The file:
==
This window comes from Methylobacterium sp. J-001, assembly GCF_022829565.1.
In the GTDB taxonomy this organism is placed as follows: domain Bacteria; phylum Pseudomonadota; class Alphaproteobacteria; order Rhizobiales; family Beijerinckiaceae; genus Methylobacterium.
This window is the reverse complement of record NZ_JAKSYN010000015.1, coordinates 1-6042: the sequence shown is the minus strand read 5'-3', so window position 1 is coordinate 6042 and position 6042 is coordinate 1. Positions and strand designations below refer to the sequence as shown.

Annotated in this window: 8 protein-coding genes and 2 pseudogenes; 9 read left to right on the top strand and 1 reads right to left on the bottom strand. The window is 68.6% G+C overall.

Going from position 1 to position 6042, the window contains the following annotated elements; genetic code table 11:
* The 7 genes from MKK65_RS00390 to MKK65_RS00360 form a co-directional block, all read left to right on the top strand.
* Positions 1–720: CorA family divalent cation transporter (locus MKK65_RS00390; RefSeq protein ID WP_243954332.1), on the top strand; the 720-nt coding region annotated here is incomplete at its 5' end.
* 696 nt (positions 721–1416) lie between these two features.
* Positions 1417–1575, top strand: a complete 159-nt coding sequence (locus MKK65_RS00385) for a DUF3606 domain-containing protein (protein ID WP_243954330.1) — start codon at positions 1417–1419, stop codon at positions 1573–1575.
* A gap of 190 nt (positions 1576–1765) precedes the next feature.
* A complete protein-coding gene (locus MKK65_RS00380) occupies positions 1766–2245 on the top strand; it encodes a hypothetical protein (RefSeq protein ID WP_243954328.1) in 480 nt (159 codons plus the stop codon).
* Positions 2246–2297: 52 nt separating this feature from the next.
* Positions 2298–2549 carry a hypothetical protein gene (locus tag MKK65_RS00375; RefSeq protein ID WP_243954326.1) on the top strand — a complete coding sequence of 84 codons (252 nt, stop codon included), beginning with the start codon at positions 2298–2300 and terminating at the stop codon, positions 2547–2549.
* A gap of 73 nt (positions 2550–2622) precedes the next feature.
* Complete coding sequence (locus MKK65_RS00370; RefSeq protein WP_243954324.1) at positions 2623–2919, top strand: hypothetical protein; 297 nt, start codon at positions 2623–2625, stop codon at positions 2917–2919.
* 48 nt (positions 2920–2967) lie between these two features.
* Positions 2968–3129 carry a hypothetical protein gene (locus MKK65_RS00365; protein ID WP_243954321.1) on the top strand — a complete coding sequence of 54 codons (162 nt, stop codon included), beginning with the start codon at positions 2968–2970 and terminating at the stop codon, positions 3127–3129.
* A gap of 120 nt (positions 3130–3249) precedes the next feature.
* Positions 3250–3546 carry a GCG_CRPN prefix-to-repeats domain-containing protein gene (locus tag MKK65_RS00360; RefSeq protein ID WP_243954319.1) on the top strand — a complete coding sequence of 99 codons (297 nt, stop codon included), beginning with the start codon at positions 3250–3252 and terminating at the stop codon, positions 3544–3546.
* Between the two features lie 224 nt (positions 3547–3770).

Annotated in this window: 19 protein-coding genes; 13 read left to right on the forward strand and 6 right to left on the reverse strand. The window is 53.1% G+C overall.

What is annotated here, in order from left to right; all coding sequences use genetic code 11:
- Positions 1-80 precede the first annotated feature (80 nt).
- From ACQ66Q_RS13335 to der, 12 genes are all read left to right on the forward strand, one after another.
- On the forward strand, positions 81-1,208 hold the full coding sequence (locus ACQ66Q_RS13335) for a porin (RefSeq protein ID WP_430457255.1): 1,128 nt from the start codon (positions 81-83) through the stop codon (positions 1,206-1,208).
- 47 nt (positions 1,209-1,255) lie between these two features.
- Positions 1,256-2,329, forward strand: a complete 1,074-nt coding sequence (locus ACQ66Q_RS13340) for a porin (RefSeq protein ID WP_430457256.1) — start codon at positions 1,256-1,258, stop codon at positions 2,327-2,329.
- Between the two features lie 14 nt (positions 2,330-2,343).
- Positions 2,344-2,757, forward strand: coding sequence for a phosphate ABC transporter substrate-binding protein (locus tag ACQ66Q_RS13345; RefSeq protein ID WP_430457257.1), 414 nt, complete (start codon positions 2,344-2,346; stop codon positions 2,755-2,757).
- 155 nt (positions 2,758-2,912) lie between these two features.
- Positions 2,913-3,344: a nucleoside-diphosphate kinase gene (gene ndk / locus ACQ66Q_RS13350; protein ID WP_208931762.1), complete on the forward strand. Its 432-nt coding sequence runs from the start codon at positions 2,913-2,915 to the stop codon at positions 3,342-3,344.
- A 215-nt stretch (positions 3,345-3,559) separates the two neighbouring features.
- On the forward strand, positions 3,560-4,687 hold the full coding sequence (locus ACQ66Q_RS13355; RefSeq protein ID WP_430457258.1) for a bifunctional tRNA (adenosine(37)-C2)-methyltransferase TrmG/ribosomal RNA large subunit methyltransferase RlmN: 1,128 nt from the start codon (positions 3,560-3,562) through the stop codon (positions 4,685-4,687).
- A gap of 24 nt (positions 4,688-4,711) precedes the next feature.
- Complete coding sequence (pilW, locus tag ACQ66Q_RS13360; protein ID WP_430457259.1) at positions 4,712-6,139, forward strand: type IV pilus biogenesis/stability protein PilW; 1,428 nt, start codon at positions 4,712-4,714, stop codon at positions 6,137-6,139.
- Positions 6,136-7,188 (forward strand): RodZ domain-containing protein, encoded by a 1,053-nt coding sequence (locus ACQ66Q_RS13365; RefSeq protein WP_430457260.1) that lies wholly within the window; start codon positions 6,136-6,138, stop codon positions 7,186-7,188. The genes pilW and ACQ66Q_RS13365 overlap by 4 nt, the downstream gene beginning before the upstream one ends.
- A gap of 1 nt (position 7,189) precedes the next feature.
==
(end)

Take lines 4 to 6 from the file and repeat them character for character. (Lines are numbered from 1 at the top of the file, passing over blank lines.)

Annotated in this window: 8 protein-coding genes and 2 pseudogenes; 9 read left to right on the top strand and 1 reads right to left on the bottom strand. The window is 68.6% G+C overall.

Going from position 1 to position 6042, the window contains the following annotated elements; genetic code table 11:
* The 7 genes from MKK65_RS00390 to MKK65_RS00360 form a co-directional block, all read left to right on the top strand.